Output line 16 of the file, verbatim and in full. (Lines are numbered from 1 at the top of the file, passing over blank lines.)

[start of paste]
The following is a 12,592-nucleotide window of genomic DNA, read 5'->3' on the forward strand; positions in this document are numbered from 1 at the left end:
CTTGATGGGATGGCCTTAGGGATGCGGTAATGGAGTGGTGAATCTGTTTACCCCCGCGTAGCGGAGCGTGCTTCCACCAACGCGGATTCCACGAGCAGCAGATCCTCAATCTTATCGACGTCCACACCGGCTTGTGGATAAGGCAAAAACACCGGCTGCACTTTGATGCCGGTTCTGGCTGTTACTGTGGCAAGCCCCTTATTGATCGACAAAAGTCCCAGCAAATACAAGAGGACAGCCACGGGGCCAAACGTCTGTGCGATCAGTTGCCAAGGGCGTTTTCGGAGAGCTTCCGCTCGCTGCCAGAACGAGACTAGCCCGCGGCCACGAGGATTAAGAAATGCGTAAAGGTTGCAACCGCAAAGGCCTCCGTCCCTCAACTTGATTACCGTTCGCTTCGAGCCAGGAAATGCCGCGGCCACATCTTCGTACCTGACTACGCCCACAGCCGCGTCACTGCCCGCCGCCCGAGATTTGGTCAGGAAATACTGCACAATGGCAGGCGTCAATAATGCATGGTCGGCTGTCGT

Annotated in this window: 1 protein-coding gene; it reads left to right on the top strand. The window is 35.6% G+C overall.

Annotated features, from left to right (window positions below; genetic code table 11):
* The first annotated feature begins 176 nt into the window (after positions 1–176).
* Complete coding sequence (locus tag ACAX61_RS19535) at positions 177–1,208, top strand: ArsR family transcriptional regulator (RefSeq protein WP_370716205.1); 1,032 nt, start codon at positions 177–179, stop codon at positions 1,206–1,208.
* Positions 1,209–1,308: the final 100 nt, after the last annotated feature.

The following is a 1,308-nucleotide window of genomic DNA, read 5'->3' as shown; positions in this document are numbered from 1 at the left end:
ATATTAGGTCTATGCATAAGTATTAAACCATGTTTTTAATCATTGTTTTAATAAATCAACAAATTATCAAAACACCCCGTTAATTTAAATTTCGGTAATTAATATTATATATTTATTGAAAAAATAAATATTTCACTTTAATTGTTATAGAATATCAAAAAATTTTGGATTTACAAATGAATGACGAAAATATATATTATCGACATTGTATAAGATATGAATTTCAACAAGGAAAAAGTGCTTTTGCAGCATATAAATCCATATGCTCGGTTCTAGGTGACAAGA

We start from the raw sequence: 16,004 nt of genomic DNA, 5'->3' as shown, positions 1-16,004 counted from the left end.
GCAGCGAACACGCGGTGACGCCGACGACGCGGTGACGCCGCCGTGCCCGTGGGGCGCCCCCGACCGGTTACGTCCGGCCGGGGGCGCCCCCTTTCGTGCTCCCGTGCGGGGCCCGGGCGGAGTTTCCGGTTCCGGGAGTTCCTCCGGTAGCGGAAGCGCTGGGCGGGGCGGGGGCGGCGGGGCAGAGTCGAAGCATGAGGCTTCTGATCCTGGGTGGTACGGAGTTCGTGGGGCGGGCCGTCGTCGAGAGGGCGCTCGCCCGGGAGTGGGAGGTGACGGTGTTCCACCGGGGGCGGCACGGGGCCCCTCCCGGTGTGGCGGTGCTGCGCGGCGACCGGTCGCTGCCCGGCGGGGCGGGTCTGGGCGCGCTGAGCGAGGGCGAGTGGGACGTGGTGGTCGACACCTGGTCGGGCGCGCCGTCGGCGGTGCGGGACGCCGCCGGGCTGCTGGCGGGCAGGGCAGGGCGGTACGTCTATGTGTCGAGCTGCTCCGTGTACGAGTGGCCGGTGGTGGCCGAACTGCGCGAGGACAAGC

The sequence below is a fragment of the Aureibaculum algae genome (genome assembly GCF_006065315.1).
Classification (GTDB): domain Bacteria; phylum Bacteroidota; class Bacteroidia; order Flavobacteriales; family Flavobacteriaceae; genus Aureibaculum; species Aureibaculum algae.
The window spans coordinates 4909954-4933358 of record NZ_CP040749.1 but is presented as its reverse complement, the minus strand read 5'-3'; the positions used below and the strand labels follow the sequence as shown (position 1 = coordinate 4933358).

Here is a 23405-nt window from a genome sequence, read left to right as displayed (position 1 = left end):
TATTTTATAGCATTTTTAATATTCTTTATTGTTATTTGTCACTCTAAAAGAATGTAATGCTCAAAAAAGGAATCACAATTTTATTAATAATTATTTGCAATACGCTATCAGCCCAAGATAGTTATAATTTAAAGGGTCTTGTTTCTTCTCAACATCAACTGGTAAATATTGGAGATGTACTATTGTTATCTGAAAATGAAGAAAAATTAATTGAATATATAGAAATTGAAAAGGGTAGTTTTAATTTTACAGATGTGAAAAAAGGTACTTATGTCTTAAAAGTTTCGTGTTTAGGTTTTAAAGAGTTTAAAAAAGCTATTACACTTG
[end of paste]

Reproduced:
TATTTTATAGCATTTTTAATATTCTTTATTGTTATTTGTCACTCTAAAAGAATGTAATGCTCAAAAAAGGAATCACAATTTTATTAATAATTATTTGCAATACGCTATCAGCCCAAGATAGTTATAATTTAAAGGGTCTTGTTTCTTCTCAACATCAACTGGTAAATATTGGAGATGTACTATTGTTATCTGAAAATGAAGAAAAATTAATTGAATATATAGAAATTGAAAAGGGTAGTTTTAATTTTACAGATGTGAAAAAAGGTACTTATGTCTTAAAAGTTTCGTGTTTAGGTTTTAAAGAGTTTAAAAAAGCTATTACACTTG